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Speaking Out Against Transphobia

Since the COVID-19 pandemic began, Dr. Rachel Levine, the Pennsylvania Secretary of Health, has been integral to the decision-making process about what is and is not safe to do. She has also spoken at many press briefings, offering her expert opinion on the vital health and safety issues that are facing Pennsylvanians. Dr. Levine previously served as Pennsylvania’s Physician General, and has long been regarded as a “top doctor” in the state. She is also a trans woman.

There has been substantial debate about the necessity of shutting down schools, businesses, and more during the pandemic. Public officials making decisions about the wellbeing of Pennsylvania residents have faced a lot of anger and even protests. Some of this can be expected, as any politician or person in a public role may face criticism for the things that they say or do. When it comes to Dr. Levine, however, the criticism has crossed the line into outright transphobia.

The most recent example involved the Bloomsburg Fair, where organizers put together a dunk tank to raise money for local fire companies. The Fair then posted pictures on social media of a man in a dress and a wig inside of the dunk tank, with a caption of "Dr. Levine? Thank you. You were a hit and raised a lot of money for the local fire companies. Wonder why so many were trying to dunk you.”

Dr. Levine has been subjected to countless other transphobic attacks throughout the pandemic. A Pittsburgh radio host, Marty Griffin, repeatedly misgendered her during an interview. A city councilman in Trafford commented on Governor Tom Wolf’s Facebook post about Father’s Day using Dr. Levine’s birth name (known as “deadnaming”). Throughout the state, she has been subjected to transphobic attacks by business owners, local politicians, and people online.

A person may disagree with the actions taken by a public official. That is fair, and our right as American citizens. However, mocking a person’s identity or spewing hate at them is never acceptable. We reject transphobia in all of its forms.

Transphobia may include hatred, violence, aversion, anger, or discomfort that is felt or expressed towards people who do not conform to traditional gender roles. It is strongly linked with homophobia (a dislike of or prejudice against gay people), and is often rooted in misogyny (a hatred or disdain for women and all things feminine).

Gender roles — or norms — are the cultural expectations that a society has for people of a particular gender. For example, in the United States, traditional gender norms include men being strong, not showing their feelings, and being sexually aggressive. By contrast, women are expected to be nurturing, more emotional, and to be physically weak. These gender norms give the message that men should not act in a way that has traditionally been associated with women. That is why little boys are told not to cry, to man up, or that they throw like a girl — because they are expected to live up to certain masculine ideals, most of which are based on the notion that being feminine is bad. These gender norms can be harmful to men and women alike, leading to higher rates of physical and mental health issues, death by suicide for men — and violence against women.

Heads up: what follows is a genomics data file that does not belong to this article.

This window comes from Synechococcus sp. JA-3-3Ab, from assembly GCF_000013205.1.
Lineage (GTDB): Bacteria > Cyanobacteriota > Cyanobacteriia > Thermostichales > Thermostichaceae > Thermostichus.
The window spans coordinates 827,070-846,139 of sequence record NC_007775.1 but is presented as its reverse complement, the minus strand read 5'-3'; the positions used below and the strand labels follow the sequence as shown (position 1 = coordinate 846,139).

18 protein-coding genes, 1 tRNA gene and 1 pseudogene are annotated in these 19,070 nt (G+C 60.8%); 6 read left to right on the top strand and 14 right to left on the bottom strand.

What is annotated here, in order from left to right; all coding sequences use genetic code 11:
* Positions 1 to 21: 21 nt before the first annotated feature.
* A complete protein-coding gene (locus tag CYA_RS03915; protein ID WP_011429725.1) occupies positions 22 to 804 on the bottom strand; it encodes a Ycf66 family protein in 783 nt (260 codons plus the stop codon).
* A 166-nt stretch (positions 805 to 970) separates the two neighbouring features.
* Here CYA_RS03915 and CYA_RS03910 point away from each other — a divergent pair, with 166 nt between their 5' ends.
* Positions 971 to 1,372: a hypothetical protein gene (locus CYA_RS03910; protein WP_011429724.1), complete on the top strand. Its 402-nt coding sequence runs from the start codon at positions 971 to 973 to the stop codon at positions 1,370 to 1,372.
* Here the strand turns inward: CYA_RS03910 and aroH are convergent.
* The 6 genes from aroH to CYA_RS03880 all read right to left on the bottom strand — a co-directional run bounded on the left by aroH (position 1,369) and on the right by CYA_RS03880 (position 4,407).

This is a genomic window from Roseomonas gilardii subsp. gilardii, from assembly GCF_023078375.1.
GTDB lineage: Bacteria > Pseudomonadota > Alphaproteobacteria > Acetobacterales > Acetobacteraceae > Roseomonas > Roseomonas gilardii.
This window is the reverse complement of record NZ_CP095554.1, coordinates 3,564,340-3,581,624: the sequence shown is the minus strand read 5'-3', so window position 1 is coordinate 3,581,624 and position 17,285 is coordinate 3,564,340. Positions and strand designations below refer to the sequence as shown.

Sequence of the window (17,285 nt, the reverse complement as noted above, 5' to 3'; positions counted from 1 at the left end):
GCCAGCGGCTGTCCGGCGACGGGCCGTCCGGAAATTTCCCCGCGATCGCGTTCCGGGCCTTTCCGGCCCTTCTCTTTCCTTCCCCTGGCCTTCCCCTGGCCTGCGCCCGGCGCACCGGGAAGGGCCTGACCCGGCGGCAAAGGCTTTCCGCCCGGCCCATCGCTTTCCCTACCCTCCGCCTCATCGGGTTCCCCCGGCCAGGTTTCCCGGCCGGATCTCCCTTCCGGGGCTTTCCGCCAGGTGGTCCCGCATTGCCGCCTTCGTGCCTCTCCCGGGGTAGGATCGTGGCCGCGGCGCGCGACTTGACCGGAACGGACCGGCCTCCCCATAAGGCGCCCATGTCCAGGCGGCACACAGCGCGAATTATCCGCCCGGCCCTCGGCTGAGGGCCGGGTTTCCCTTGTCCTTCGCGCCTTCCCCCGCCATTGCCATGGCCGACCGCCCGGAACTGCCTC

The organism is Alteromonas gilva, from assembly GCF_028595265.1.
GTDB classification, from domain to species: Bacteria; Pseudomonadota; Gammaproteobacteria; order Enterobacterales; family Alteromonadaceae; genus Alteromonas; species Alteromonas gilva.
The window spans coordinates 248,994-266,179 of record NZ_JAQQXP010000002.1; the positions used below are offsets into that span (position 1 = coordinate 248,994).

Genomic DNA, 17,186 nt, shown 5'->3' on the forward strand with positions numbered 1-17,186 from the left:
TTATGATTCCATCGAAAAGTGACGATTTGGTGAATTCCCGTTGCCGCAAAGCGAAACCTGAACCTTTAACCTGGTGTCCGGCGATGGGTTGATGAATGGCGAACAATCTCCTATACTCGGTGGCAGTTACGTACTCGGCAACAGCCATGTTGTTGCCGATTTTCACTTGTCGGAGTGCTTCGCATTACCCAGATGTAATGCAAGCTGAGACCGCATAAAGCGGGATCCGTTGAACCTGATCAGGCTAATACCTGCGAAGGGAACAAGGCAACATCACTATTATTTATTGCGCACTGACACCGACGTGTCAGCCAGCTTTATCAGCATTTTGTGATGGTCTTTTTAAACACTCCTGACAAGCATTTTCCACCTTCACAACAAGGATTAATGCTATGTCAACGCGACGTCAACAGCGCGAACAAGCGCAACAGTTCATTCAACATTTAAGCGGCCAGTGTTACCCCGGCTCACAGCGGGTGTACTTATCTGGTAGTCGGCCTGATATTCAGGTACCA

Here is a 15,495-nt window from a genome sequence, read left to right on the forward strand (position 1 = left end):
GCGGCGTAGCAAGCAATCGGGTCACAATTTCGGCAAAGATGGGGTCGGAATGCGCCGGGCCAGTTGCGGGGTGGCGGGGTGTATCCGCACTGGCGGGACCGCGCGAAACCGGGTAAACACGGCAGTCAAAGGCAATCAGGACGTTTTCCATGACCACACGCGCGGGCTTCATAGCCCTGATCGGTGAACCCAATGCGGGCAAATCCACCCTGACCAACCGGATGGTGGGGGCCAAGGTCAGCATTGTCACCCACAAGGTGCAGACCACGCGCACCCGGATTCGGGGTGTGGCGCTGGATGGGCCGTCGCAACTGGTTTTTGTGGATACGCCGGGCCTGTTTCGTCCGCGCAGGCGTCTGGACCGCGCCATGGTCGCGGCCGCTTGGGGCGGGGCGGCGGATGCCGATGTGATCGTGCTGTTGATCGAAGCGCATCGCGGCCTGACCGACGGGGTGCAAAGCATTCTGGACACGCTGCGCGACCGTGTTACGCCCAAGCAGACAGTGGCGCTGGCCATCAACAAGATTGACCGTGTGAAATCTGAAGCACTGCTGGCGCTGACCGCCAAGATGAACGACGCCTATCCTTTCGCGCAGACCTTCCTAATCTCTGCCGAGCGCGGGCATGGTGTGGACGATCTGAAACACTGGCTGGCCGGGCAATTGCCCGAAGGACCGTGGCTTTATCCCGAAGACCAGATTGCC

When a person challenges these gender norms by living their lives as a trans, gender non-conforming or nonbinary person, they are often faced with an alarming level of hate, bigotry, and violence. Transgender people — and in particular, trans women of color — are too often murdered and subjected to violence. So far this year, at least 22 transgender people have been killed due to transphobia. While all trans people and anyone who does not conform to traditional gender roles may face hatred, trans women face the double whammy of transphobia and misogyny — which is known as transmisogyny. In other words, trans women experience both transphobia AND misogyny.

While our country has made strides towards LGBTQ equality in recent years, it still has a long way to go — particularly when it comes to treating transgender people with dignity and respect. The hatred aimed at Dr. Levine during this pandemic — not for her decisions as a public official but because she is a trans woman — are a powerful and public example of how much work there is to do.

As individuals, we can play a role in changing the conversation and stopping transphobia and misogyny. It can be as simple as speaking up when someone says or does something that is mocking or hateful, and making a commitment to never use transphobic language yourself. It can also include educating yourself about issues that affect the trans community, from respected sources like the National Center For Transgender Equality, the Human Rights Campaign and GLAAD.

Blackburn Center offers a range of services to ALL victims of violence, abuse, and crime. If you need help, our hotline is available 24 hours a day at 1-888-832-2272.

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